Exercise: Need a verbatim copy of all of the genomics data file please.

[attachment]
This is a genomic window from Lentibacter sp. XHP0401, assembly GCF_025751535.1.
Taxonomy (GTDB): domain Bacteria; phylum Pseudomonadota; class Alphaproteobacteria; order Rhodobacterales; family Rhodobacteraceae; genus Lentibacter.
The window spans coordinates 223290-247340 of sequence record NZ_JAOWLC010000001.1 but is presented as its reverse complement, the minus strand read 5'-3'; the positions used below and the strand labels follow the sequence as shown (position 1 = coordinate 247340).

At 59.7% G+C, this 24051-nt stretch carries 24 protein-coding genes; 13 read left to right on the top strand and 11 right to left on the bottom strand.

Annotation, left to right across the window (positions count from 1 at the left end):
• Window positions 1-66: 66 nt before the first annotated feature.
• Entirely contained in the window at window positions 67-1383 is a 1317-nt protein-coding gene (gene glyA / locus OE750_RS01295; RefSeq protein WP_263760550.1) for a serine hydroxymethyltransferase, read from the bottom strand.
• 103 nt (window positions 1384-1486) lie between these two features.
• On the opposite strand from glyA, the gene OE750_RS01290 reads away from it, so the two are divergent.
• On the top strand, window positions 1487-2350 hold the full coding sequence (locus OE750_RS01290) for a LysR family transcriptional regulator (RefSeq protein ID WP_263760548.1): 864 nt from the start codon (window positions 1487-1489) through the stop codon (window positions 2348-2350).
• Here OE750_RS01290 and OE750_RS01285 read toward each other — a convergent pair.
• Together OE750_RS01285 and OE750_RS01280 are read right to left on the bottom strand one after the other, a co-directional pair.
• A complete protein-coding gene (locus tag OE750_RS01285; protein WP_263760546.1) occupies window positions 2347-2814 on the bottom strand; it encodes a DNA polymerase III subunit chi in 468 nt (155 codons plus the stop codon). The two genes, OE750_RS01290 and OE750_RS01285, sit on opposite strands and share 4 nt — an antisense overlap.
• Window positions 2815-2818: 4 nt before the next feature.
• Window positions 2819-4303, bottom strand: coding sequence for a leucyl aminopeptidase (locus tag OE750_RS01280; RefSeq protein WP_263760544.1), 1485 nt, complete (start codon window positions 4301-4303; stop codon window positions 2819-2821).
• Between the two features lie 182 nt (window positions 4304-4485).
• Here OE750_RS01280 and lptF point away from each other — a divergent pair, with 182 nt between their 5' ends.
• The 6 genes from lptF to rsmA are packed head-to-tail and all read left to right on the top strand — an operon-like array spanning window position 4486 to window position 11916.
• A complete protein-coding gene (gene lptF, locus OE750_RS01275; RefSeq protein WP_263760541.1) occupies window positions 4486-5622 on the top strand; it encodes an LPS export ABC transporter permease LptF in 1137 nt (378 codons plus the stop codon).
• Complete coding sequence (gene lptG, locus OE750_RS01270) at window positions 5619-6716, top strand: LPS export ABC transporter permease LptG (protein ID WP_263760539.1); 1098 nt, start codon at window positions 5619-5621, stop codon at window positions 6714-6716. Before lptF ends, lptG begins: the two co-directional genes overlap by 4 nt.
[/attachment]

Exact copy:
This is a genomic window from Lentibacter sp. XHP0401, assembly GCF_025751535.1.
Taxonomy (GTDB): domain Bacteria; phylum Pseudomonadota; class Alphaproteobacteria; order Rhodobacterales; family Rhodobacteraceae; genus Lentibacter.
The window spans coordinates 223290-247340 of sequence record NZ_JAOWLC010000001.1 but is presented as its reverse complement, the minus strand read 5'-3'; the positions used below and the strand labels follow the sequence as shown (position 1 = coordinate 247340).

At 59.7% G+C, this 24051-nt stretch carries 24 protein-coding genes; 13 read left to right on the top strand and 11 right to left on the bottom strand.

Annotation, left to right across the window (positions count from 1 at the left end):
• Window positions 1-66: 66 nt before the first annotated feature.
• Entirely contained in the window at window positions 67-1383 is a 1317-nt protein-coding gene (gene glyA / locus OE750_RS01295; RefSeq protein WP_263760550.1) for a serine hydroxymethyltransferase, read from the bottom strand.
• 103 nt (window positions 1384-1486) lie between these two features.
• On the opposite strand from glyA, the gene OE750_RS01290 reads away from it, so the two are divergent.
• On the top strand, window positions 1487-2350 hold the full coding sequence (locus OE750_RS01290) for a LysR family transcriptional regulator (RefSeq protein ID WP_263760548.1): 864 nt from the start codon (window positions 1487-1489) through the stop codon (window positions 2348-2350).
• Here OE750_RS01290 and OE750_RS01285 read toward each other — a convergent pair.
• Together OE750_RS01285 and OE750_RS01280 are read right to left on the bottom strand one after the other, a co-directional pair.
• A complete protein-coding gene (locus tag OE750_RS01285; protein WP_263760546.1) occupies window positions 2347-2814 on the bottom strand; it encodes a DNA polymerase III subunit chi in 468 nt (155 codons plus the stop codon). The two genes, OE750_RS01290 and OE750_RS01285, sit on opposite strands and share 4 nt — an antisense overlap.
• Window positions 2815-2818: 4 nt before the next feature.
• Window positions 2819-4303, bottom strand: coding sequence for a leucyl aminopeptidase (locus tag OE750_RS01280; RefSeq protein WP_263760544.1), 1485 nt, complete (start codon window positions 4301-4303; stop codon window positions 2819-2821).
• Between the two features lie 182 nt (window positions 4304-4485).
• Here OE750_RS01280 and lptF point away from each other — a divergent pair, with 182 nt between their 5' ends.
• The 6 genes from lptF to rsmA are packed head-to-tail and all read left to right on the top strand — an operon-like array spanning window position 4486 to window position 11916.
• A complete protein-coding gene (gene lptF, locus OE750_RS01275; RefSeq protein WP_263760541.1) occupies window positions 4486-5622 on the top strand; it encodes an LPS export ABC transporter permease LptF in 1137 nt (378 codons plus the stop codon).
• Complete coding sequence (gene lptG, locus OE750_RS01270) at window positions 5619-6716, top strand: LPS export ABC transporter permease LptG (protein ID WP_263760539.1); 1098 nt, start codon at window positions 5619-5621, stop codon at window positions 6714-6716. Before lptF ends, lptG begins: the two co-directional genes overlap by 4 nt.